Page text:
Awesome job @robgrz and C3D team! I’m looking forward to putting this feature to work when engraving some logos.

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If I have the 1 year pro beta license will it upgrade will I have to purchase pro license is i upgrade?

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this is awesome!

food for thought for a step 2: Sometimes SVG files are a royal mess with overlapping geometry, weird other things etc etc (I’m sure your support folks have a looooong list). I have found that at times I get a better result by first converting the SVG to a high res bitmap, and then re-trace it in inkscape…
… if CC can do the tracing it self now, it is one very small step away from “Load this svg and simplify it” by internally going to a high res bitmap and then trace it…

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The original is on a wall at the farm buried under several feet of snow but I found a decreased resolution jpg scan on the laptop. At first glance it does a decent job! Potrace leaves lots of unconnected short lines and random background zits, doesn’t seem to be much if any of that here. I was going to suggest short line limit (remove anything shorter) and adjacent line combination (connect two lines if less than a threshold apart), but at least in this lo-rez pic there’s no need.

I keep hoping that something someday will turn it into one vector per pencil line, but this scan isn’t good enough to expect that. One problem is that pencil on drawing paper seems to leave a lot of white space where the lead hits the high points on the not perfectly flat paper. This image was preprocessed for linuxcnc and image2gcode over 10 years ago. Lizzie must have been under 10 when she drew it 20+ years ago, and it still gets rolled eyes and an “Oh, Dad”.

LizCow3|353x499

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I’m not sure what that means @robgrz, would you enlighten me, please?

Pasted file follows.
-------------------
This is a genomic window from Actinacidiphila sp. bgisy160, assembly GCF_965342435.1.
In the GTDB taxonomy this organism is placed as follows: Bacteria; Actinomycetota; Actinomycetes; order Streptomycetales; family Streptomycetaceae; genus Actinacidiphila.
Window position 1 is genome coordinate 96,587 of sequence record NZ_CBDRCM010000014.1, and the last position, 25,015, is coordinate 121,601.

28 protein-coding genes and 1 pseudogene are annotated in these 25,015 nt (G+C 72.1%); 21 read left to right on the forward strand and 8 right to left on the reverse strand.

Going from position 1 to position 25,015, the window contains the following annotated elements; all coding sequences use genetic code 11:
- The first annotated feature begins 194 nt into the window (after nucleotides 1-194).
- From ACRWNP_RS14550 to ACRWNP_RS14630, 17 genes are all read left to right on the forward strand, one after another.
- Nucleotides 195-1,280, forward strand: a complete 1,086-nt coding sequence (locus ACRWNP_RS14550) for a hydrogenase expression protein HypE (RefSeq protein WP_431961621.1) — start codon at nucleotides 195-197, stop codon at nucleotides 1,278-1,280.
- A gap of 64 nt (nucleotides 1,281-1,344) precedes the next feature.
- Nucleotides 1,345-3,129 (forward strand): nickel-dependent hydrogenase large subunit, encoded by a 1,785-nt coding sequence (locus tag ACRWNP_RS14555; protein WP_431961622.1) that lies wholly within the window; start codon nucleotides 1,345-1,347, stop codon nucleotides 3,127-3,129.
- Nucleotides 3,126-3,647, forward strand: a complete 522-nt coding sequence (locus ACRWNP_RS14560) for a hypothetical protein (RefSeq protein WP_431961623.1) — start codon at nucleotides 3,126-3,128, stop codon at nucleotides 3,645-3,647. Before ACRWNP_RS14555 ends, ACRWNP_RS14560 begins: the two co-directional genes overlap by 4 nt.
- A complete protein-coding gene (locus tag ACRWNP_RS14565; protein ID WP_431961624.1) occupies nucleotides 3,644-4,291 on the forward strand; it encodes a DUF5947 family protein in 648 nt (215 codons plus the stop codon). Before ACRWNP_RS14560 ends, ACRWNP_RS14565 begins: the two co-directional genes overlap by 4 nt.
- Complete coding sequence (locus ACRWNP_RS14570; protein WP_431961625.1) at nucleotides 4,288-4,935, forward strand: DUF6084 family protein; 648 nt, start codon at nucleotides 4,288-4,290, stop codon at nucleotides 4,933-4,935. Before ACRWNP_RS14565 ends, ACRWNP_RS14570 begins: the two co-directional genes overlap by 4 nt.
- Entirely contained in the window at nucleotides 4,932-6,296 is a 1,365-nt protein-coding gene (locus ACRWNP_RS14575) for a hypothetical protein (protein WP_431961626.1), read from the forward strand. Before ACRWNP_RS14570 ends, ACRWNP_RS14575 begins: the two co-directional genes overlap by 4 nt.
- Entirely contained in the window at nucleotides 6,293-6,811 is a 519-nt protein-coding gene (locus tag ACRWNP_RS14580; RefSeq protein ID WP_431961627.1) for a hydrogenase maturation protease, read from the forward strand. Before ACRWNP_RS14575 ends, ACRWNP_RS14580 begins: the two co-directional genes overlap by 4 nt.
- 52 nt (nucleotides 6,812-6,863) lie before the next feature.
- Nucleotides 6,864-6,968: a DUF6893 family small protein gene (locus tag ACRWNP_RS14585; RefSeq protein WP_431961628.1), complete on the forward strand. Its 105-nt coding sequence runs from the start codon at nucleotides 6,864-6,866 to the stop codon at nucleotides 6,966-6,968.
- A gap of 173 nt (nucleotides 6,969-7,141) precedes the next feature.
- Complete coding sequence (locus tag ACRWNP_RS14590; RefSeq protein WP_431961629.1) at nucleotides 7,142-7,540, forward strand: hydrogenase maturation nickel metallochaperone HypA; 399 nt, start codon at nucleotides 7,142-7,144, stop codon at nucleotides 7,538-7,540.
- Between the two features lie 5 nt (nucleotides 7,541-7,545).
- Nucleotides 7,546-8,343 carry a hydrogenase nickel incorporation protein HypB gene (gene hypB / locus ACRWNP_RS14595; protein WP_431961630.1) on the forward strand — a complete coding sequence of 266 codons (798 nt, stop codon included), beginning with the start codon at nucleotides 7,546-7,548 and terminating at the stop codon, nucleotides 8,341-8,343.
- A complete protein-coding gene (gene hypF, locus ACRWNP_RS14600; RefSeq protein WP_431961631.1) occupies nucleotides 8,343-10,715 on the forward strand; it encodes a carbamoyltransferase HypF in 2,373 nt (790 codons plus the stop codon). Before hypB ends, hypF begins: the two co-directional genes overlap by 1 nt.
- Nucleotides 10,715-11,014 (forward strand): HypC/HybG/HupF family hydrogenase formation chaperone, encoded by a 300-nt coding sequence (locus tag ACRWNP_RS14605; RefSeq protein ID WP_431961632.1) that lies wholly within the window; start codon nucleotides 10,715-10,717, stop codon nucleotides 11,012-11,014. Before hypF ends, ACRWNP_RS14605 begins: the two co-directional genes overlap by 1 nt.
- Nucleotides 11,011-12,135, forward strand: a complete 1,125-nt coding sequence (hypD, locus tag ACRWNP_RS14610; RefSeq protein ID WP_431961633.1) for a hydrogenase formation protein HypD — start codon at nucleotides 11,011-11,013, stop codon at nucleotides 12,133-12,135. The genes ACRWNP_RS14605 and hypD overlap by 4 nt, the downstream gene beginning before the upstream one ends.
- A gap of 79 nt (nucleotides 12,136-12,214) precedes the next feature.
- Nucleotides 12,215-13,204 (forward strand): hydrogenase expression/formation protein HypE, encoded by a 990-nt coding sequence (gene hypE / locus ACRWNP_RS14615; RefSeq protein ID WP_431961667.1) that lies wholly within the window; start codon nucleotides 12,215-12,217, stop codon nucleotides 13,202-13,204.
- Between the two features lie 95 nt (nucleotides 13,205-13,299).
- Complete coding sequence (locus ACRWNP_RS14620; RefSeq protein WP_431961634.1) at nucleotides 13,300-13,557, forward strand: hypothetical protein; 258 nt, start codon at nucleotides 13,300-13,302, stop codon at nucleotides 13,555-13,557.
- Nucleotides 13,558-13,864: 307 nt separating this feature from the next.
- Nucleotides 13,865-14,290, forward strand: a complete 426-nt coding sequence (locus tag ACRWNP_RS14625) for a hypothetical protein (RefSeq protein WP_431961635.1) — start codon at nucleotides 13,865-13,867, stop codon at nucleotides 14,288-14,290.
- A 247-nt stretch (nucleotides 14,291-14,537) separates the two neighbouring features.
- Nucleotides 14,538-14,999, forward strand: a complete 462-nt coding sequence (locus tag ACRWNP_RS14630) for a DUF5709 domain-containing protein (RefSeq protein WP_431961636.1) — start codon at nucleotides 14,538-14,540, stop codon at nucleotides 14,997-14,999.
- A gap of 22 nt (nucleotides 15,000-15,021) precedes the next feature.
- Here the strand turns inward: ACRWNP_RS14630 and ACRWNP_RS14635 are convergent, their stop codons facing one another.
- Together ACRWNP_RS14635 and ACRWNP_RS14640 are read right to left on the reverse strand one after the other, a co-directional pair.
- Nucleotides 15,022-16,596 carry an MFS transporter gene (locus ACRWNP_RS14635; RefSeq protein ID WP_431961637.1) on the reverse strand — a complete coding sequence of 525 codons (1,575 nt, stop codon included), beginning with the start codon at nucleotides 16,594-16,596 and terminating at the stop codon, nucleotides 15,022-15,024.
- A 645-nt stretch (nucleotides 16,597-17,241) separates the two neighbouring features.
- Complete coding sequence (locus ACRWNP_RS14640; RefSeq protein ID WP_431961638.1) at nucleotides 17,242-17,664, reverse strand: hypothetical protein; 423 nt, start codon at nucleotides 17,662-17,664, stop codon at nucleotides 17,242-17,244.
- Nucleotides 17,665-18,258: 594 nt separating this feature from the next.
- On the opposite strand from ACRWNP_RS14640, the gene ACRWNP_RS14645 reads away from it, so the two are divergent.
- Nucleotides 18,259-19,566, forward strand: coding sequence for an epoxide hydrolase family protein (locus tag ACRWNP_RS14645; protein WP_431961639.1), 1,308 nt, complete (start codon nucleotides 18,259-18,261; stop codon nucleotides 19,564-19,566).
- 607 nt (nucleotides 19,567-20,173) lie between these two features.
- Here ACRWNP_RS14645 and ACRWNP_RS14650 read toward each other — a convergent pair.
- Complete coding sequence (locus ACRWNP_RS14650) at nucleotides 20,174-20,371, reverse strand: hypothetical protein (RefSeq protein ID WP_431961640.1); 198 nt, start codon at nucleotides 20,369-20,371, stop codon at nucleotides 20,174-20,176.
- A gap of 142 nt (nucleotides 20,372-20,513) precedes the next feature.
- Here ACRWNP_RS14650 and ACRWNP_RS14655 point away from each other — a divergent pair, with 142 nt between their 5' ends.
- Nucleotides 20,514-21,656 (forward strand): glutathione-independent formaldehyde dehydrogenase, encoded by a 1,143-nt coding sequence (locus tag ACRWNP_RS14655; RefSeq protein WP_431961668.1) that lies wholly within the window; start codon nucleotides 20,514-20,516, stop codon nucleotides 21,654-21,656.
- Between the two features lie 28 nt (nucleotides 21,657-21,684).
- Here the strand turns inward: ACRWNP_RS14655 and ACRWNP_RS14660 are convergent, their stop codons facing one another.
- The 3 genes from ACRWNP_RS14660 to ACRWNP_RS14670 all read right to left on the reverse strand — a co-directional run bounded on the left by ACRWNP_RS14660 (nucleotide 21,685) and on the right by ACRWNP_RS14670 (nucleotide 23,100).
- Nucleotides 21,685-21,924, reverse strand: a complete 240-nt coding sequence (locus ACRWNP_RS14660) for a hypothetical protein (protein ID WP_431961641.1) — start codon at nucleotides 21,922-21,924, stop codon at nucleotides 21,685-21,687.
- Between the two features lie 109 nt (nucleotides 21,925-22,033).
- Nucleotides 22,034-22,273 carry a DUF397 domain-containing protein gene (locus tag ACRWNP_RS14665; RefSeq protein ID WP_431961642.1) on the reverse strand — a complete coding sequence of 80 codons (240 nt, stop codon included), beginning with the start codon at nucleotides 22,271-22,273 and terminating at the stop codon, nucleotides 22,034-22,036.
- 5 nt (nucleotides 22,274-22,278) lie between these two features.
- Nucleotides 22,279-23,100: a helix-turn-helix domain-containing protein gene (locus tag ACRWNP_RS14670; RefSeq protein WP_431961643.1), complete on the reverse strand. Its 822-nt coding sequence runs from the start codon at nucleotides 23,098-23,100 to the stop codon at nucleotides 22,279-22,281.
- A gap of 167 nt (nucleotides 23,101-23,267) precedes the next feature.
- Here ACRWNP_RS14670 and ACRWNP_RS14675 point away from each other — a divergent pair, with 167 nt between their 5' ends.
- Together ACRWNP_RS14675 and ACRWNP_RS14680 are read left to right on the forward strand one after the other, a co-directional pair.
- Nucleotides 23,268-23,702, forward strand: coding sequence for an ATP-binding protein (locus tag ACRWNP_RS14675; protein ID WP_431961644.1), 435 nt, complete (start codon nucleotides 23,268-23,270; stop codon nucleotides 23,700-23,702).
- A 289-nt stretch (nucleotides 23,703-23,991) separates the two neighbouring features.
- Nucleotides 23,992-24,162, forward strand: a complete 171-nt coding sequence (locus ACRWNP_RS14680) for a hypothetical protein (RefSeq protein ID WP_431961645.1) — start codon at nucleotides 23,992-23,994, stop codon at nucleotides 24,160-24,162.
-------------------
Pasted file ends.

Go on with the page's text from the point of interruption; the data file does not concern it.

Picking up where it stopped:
I should know, because it sounds the same as my name! :rofl: :rofl:

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The CC screenshot was dropped, here it is:

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Pain in the butt, you can guess the nsfw (not suitable for work) equivalent

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If you download from the link above then it will automatically recognize your Pro license when you start it up.

When CC imports an SVG, we actually do a lot of checking to remove the overlapping, redundant vectors. We may not get all of them every time but importing an SVG as-is results in a nightmare of support problems. (This is what I eluded to above in tracing with third-party programs)

I’m better that would end up looking really nice using something like an Advaced VCarve toolpath.

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Not many closed paths so I thought v carving wouldn’t work, here’s the result with a 90* v bit traced on center, 0.25mm deep. Too big an angle for the size (100x100) in retrospect, it was just the handiest bit in the drawer.

Simulating the toolpath showed almost no lines, but other than the lines being too wide (my fault…) it looks OK.

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That is outstanding,I have been cutting acrylic at .5 and I will go down to your depth on the image,looks so good.

It depends on the bit, this one is pretty wide. Acrylic is cool stuff, light bounces between the two sides but a cut lets it out. Using a narrower bit and deeper cuts should make it brighter but I haven’t actually tried it on the same design.